I realized that I may have reached a point in my life where I’m no longer willing to just “shop around” when it comes not only to jazz, but any form of music, film, novel, poetry, maybe even friends—a point at which I can only afford to settle for what I feel I can depend on when it comes to meaning (for example: not just go to any new film out, but rely on friends whose taste I trust to tell me what’s worthwhile–and I am attempting to think and say much of this in good humor!). Adopting the phrasing and syntax of Mark Twain (a writer I know I can nearly always rely on), I realized my opportunity had come to right myself and level up matters with, even though I might be the sort seldom able to seek out an opportunity “until it had ceased to be one”—so, smiling and laughing at myself,  I closed out my solitary session in a dark corner of the fairgrounds and headed for the Night Club, where the Brubeck Brothers were scheduled to play a set that might offer redemption—and “tell me how the story ends.”

The group included Chris Brubeck on electric bass and trombone, Dan Brubeck on drums, Mike DeMicco on guitar, and Chuck Lamb on piano, and they offered a set that had a lot of Father Dave in it—and a number of his tunes, such as “Strange Meadow Lark” and “In Your Own Sweet Way.” Pianist Chuck Lamb provided his own share of inspired piano (with familiar “echoes” in it) and the set was filled with an heritage of subtle modulation, contagious tempos, solid structure (the “logic of poetry,” to borrow a phrase from Hart Crane)—a full range of human feeling and purpose: “meaning” in the sense I longed for.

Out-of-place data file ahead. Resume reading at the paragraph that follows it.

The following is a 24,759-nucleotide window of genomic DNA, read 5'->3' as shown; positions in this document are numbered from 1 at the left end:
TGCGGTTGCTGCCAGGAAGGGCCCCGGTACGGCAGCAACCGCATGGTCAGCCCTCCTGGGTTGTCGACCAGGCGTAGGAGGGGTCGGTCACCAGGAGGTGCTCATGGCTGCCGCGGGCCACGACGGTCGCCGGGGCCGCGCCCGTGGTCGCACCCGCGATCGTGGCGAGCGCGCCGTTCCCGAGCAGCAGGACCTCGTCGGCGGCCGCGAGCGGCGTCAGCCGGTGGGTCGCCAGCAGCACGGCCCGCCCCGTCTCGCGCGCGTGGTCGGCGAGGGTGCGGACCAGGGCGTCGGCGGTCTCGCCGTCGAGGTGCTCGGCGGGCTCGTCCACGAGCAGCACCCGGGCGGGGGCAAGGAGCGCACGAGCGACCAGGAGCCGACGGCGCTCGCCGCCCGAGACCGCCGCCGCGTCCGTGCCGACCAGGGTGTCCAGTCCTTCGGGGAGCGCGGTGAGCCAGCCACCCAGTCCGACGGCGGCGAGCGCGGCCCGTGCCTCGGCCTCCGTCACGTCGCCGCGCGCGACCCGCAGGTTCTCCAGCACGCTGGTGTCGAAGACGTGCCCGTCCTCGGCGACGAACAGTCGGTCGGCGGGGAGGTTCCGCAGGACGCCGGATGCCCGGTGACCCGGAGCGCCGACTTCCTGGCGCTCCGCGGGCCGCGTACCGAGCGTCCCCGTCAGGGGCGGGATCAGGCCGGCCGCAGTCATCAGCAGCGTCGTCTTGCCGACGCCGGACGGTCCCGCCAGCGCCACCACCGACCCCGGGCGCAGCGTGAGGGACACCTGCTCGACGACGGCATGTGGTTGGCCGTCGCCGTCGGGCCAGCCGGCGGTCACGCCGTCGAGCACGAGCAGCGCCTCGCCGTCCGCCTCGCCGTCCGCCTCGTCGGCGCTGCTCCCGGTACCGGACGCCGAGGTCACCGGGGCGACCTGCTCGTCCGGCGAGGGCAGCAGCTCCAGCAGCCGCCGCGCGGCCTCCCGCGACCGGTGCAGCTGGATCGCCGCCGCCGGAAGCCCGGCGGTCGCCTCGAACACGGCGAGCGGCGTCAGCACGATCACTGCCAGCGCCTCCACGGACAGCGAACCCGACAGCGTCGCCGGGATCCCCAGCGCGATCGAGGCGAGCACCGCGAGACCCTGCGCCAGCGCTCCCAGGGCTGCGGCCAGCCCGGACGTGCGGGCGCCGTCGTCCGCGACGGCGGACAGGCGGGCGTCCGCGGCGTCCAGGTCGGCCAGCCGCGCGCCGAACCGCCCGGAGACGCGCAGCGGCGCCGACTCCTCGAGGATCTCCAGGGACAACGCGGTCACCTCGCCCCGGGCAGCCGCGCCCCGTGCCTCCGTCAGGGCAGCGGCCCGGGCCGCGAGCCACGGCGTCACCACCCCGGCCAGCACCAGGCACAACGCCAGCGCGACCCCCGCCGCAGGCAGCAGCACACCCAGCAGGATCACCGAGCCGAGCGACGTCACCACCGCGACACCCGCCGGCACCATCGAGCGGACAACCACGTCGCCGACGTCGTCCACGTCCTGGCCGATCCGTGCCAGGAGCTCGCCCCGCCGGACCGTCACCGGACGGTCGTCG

This was a “family affair,” filled with homage to Dave and Iola Brubeck (who had added such handsome language to Dave’s music), and to the continuity of jazz in general, a meaningful context, a sort of living history. I thought of all the greats I’d been fortunate enough—no, “blessed”—to have seen and heard “live” as a teenager: Dave Brubeck, Art Tatum, Erroll Garner, Duke Ellington, Louis Armstrong, and Charlie Parker. At this set, the “Brothers” played another tune Dave Brubeck had composed, “Marian McPartland,” written for the woman I’d once listened to night after night at Hickory House in New York when I was nineteen—a woman who, when I interviewed her for a Monterey Jazz Festival program, responded in her fine British accent, when I told her of that experience, “You must have been just a bai-bee.” And the group closed out with an inevitable “Blue Rondo a la Turk,” granting me the “redemption” I sought.